The aforementioned eulogy written by R. Abraham provides further evidence of Maharam’s “practical” kabbalistic tendency, which, according to his account, seems to have possessed a strong messianic streak as well. After mentioning the great rabbi’s access to the “secrets and hidden meanings of the Torah,” the eulogist goes on to report an incident which occurred while Maharam was on his deathbed. An hour or so before “the expiration of his pure soul” after seventy-eight years, he summoned one of his students named Joseph and instructed him to take a wife who would soon, he claimed, give birth to a male child. The boy was to be named Judah, “and he shall be the Messiah son of Joseph.” R. Abraham seems to have taken this story quite seriously, noting that “a man does not jest in his dying hour” (Baba Batra 175a) and expressing the hope that Maharam’s prophecy would prove correct. What R. Samuel Judah Katzenellenbogen, Maharam’s son and successor who was presumably present at his father’s deathbed, made of this story is less clear, for he, as noted above, either never eulogized his father or, if he did, never saw fit to include his eulogy among the others later published in Shneim-Asar Derashot. One might surmise, if the former was the case, that besides finding the formal eulogy still (in 1565) a bit too richly Italianate for his taste, R. Samuel Judah may have found his father’s dramatic death scene a difficult act to follow.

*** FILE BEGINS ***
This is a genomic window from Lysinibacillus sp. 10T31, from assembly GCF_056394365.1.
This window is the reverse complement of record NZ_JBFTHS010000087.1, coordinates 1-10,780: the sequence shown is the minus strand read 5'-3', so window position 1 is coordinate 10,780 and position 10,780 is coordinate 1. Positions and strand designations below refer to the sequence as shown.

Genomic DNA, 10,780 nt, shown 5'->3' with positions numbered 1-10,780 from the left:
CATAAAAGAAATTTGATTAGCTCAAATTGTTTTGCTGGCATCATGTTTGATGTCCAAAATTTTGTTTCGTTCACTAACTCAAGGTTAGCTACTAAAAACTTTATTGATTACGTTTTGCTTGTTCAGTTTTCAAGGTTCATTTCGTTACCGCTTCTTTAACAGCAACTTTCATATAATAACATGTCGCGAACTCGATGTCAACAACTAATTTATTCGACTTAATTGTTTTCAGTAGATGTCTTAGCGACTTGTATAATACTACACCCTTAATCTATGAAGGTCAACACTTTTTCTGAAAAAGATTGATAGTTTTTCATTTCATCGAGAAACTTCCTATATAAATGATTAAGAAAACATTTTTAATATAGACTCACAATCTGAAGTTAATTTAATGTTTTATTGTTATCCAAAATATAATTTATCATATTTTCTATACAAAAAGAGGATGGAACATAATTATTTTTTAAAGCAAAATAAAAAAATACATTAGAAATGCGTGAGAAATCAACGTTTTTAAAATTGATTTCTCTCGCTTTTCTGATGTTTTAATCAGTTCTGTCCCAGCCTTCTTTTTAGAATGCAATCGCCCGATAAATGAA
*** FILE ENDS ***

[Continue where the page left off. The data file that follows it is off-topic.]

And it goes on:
R. Abraham Sant’Angelo, in tactfully avoiding overt references to, or quotations from, the Zohar in his eulogy for Maharam, may have intended thereby to show respect for a person he regarded not as an antikabbalistic opponent of the Zohar’s publication, but as a figure whose opposition, like that of R. Moses Basola and even R. Jacob Israel Finzi, derived from a position essentially sympathetic to the kabbalah. The motives of Maharam and Basola in their respective oppositional stances during the late 1550s controversy have been discussed in the scholarly literature, with the former generally being regarded as the stauncher and more principled opponent of the Zohar’s publication than the latter, a prominent kabbalist whose reservations seem to have been related primarily to the matter of timing. Yet, as has been noted, Maharam was surprisingly timid in his public stance, clearly waiting for Basola to take the initative in the matter of the proposed ban on the publication or purchase of kabbalistic works.